However... This more critical consideration of 'focus' and 'sharpness' is a perfectly 'natural' change brought about the step from micro-sensor cameras to crop-sensor DSLR's

    And again probably absolutely NOTHING 'wrong' with your lens or your camera, and probably not a lot wrong with how you are using it.... EXCEPT that you don't understand DoF, and now using a larger sensor camera, where that IS something you have to consider and learn to exploit or work within, that the apparent sharpness and huge DoF provided by small sensor cameras, made pretty redundant; you NOW have to think about it...

    NOT try and correct the ruddy thing in Photo-Shop!

    First of all, you only need correct something thats a mistake! Uderstanding DoF ad crtcal focus, it may NOT be! Folk used to go to qute extreme measures to deliberatey achieve 'soft focus' for romantic fashion shots and stuff, usng 'soft focus' filters, or smearing UV filters with vasceline, or using 'centre spot' diffusers to 'diddle' the aparet focus fade ad sharpness around the subject... because 'soft focus' isn't ALWAYS 'bad'! Depends whether its an effect you wish to achieve or avoid!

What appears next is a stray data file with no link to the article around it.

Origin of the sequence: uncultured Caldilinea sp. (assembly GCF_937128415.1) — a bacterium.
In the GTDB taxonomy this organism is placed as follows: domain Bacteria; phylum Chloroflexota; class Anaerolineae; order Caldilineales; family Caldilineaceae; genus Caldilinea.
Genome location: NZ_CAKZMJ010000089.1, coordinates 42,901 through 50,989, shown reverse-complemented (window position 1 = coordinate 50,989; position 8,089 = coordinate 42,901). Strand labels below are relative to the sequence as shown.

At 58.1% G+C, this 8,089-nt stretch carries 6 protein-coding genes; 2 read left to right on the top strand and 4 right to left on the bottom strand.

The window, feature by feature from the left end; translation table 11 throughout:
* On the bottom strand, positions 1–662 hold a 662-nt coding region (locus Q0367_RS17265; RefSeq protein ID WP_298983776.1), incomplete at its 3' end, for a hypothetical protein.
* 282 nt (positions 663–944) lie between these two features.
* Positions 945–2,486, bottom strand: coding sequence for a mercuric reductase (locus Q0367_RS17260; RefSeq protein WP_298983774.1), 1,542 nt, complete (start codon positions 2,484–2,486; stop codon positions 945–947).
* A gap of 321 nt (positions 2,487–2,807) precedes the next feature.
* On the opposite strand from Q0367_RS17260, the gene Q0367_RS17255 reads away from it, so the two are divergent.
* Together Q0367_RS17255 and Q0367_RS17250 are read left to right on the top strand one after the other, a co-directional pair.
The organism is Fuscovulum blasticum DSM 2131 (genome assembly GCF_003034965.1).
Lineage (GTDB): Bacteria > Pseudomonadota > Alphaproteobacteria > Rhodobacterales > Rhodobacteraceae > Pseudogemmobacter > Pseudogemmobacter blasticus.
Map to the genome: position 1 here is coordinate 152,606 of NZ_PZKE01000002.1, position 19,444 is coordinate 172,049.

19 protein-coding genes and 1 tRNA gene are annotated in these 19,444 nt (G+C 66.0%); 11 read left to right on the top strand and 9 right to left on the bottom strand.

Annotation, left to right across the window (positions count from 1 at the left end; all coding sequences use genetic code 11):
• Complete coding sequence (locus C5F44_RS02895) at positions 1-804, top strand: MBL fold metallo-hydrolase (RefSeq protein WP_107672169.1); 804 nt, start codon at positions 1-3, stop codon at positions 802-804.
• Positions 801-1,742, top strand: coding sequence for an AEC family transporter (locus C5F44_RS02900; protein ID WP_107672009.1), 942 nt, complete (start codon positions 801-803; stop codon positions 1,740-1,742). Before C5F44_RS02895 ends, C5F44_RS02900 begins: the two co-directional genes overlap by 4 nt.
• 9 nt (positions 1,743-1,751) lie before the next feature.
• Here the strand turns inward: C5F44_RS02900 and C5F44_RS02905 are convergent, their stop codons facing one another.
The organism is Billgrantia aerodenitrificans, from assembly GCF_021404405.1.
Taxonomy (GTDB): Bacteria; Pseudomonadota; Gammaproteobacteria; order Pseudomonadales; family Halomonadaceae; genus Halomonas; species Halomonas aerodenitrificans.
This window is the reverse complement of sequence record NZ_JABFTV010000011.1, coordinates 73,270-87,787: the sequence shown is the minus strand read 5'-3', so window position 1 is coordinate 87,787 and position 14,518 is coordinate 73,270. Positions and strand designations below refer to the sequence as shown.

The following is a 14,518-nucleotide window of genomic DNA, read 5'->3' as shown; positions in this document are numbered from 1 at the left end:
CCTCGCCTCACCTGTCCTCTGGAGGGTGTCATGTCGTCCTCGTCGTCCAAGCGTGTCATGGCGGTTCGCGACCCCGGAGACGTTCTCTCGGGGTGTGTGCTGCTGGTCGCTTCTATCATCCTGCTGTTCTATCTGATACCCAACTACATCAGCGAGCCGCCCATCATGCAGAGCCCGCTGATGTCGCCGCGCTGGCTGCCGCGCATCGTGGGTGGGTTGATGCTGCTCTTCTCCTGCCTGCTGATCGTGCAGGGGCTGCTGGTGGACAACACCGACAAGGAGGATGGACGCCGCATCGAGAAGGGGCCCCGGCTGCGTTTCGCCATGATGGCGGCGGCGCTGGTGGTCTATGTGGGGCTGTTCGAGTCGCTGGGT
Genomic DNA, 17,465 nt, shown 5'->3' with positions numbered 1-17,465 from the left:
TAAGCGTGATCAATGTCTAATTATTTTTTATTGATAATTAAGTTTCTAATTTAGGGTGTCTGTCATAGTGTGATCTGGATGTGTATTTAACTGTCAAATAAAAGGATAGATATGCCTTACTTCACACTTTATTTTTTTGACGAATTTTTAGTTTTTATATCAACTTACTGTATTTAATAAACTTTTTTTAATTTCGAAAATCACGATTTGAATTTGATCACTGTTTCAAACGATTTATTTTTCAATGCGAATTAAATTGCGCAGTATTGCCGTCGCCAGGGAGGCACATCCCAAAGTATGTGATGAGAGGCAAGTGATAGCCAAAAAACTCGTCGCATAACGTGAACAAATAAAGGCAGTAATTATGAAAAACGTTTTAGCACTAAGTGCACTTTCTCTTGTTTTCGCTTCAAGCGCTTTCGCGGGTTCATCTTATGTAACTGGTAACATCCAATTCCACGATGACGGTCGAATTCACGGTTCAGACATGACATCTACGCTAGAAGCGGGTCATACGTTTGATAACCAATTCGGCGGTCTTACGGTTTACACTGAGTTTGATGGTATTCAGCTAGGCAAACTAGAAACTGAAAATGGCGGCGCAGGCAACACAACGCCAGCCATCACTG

And that starts NOT with trying to fudge it after the event in a photo-editor, BUT getting what you want, up front, at point of capture, 'Clean in Camera'.

    Precedent of the Film-Only era, was that many photographers shot exclusively on slide. Few reasons for that; but significantly slide film, making a picture o the negative that was the artifact that would be viewed by the audience COULDN'T really be diddled or adjusted post process in any way.

    Professionals, were often required to submit photos to picture desks on slide, because they would be assessed on prie merit of what was on the film. Yup, in commercial reprographics, if the picture was going to be used for a magazine spread, or bill-board or brochure, there would likely be post-process work done to it; BUT, closer the original image to what the editor wated, less work was needed to touch it up, correct it, and make it usable... IF it was even possible.